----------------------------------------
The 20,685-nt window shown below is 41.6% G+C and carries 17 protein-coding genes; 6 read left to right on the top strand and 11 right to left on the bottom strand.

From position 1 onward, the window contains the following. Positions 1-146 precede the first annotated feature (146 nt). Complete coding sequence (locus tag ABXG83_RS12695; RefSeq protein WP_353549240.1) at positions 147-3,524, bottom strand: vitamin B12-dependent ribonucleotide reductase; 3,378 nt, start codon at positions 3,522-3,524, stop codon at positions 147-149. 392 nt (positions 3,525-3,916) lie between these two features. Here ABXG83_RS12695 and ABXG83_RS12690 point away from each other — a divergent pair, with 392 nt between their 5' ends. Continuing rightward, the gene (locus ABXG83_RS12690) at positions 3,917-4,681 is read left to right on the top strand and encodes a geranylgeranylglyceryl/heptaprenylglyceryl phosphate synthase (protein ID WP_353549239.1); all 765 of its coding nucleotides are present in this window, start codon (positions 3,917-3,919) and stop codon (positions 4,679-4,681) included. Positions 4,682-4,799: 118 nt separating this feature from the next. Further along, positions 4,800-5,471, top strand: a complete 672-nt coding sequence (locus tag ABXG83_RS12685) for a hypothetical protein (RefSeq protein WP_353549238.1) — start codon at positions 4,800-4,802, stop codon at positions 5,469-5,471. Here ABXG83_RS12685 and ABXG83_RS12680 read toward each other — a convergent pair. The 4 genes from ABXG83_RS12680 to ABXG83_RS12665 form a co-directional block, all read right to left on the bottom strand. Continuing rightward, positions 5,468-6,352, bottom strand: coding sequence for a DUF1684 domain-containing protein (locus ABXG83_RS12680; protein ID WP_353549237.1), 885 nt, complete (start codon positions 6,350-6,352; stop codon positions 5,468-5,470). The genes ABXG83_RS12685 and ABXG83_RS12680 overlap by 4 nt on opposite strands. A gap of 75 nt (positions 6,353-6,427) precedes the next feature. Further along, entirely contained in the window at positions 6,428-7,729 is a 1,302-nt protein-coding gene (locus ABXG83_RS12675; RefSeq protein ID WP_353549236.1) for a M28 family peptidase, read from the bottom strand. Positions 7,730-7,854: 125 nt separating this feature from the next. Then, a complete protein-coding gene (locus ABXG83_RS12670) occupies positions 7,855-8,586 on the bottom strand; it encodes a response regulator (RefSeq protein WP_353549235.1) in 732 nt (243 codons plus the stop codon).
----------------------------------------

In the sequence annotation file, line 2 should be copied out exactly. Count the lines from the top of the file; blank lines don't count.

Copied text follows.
From position 1 onward, the window contains the following. Positions 1-146 precede the first annotated feature (146 nt). Complete coding sequence (locus tag ABXG83_RS12695; RefSeq protein WP_353549240.1) at positions 147-3,524, bottom strand: vitamin B12-dependent ribonucleotide reductase; 3,378 nt, start codon at positions 3,522-3,524, stop codon at positions 147-149. 392 nt (positions 3,525-3,916) lie between these two features. Here ABXG83_RS12695 and ABXG83_RS12690 point away from each other — a divergent pair, with 392 nt between their 5' ends. Continuing rightward, the gene (locus ABXG83_RS12690) at positions 3,917-4,681 is read left to right on the top strand and encodes a geranylgeranylglyceryl/heptaprenylglyceryl phosphate synthase (protein ID WP_353549239.1); all 765 of its coding nucleotides are present in this window, start codon (positions 3,917-3,919) and stop codon (positions 4,679-4,681) included. Positions 4,682-4,799: 118 nt separating this feature from the next. Further along, positions 4,800-5,471, top strand: a complete 672-nt coding sequence (locus tag ABXG83_RS12685) for a hypothetical protein (RefSeq protein WP_353549238.1) — start codon at positions 4,800-4,802, stop codon at positions 5,469-5,471. Here ABXG83_RS12685 and ABXG83_RS12680 read toward each other — a convergent pair. The 4 genes from ABXG83_RS12680 to ABXG83_RS12665 form a co-directional block, all read right to left on the bottom strand. Continuing rightward, positions 5,468-6,352, bottom strand: coding sequence for a DUF1684 domain-containing protein (locus ABXG83_RS12680; protein ID WP_353549237.1), 885 nt, complete (start codon positions 6,350-6,352; stop codon positions 5,468-5,470). The genes ABXG83_RS12685 and ABXG83_RS12680 overlap by 4 nt on opposite strands. A gap of 75 nt (positions 6,353-6,427) precedes the next feature. Further along, entirely contained in the window at positions 6,428-7,729 is a 1,302-nt protein-coding gene (locus ABXG83_RS12675; RefSeq protein ID WP_353549236.1) for a M28 family peptidase, read from the bottom strand. Positions 7,730-7,854: 125 nt separating this feature from the next. Then, a complete protein-coding gene (locus ABXG83_RS12670) occupies positions 7,855-8,586 on the bottom strand; it encodes a response regulator (RefSeq protein WP_353549235.1) in 732 nt (243 codons plus the stop codon).